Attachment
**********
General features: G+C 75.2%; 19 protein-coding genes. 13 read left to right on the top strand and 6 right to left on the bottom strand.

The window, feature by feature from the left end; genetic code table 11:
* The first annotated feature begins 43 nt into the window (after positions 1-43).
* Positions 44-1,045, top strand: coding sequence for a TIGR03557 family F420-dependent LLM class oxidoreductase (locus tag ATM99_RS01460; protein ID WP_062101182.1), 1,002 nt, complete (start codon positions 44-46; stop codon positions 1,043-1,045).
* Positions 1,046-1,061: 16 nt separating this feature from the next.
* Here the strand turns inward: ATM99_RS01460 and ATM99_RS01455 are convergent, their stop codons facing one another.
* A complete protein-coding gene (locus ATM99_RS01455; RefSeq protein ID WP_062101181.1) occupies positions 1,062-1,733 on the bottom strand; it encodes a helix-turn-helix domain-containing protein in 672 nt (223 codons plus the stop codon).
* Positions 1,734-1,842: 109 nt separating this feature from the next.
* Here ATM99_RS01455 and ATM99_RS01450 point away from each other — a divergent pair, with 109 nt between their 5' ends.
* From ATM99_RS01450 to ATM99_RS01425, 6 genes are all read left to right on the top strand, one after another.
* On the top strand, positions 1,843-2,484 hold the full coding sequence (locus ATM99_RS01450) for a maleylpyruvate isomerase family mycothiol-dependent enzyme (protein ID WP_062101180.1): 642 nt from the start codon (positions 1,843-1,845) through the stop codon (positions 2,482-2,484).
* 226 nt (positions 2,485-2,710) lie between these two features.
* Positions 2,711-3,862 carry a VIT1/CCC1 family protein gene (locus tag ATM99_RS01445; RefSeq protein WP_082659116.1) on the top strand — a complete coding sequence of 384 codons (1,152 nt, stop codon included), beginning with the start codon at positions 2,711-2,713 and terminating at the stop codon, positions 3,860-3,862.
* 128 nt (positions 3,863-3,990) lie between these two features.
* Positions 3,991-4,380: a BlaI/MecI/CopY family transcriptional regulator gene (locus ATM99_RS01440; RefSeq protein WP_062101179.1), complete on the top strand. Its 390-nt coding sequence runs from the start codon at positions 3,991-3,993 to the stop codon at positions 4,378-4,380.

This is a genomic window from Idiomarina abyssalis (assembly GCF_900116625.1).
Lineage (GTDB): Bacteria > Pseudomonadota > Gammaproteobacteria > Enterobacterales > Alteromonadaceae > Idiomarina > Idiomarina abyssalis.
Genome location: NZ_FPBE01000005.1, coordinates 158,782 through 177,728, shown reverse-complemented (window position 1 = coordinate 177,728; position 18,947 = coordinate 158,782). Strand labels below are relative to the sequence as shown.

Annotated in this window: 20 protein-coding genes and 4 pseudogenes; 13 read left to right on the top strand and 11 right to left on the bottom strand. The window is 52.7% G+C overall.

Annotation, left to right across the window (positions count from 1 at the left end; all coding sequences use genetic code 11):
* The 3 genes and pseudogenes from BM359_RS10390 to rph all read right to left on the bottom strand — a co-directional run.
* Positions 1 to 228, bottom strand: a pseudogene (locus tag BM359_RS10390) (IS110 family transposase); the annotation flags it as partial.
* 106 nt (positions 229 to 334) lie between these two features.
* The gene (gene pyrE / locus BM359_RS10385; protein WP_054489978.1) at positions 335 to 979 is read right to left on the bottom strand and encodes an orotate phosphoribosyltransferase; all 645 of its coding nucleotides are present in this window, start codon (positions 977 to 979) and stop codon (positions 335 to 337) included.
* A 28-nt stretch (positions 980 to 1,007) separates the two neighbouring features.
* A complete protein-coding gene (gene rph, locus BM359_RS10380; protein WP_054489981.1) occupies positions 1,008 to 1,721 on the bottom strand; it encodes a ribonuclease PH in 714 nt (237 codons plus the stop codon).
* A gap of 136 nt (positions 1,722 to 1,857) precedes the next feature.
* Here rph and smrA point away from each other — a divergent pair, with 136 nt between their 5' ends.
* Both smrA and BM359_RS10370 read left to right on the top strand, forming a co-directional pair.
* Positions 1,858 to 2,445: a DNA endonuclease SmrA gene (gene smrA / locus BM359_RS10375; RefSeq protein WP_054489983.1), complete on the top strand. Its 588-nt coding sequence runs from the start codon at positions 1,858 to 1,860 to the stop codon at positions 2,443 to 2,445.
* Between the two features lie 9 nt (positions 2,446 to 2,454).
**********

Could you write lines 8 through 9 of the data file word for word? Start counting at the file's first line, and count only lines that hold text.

* Positions 1,734-1,842: 109 nt separating this feature from the next.
* Here ATM99_RS01455 and ATM99_RS01450 point away from each other — a divergent pair, with 109 nt between their 5' ends.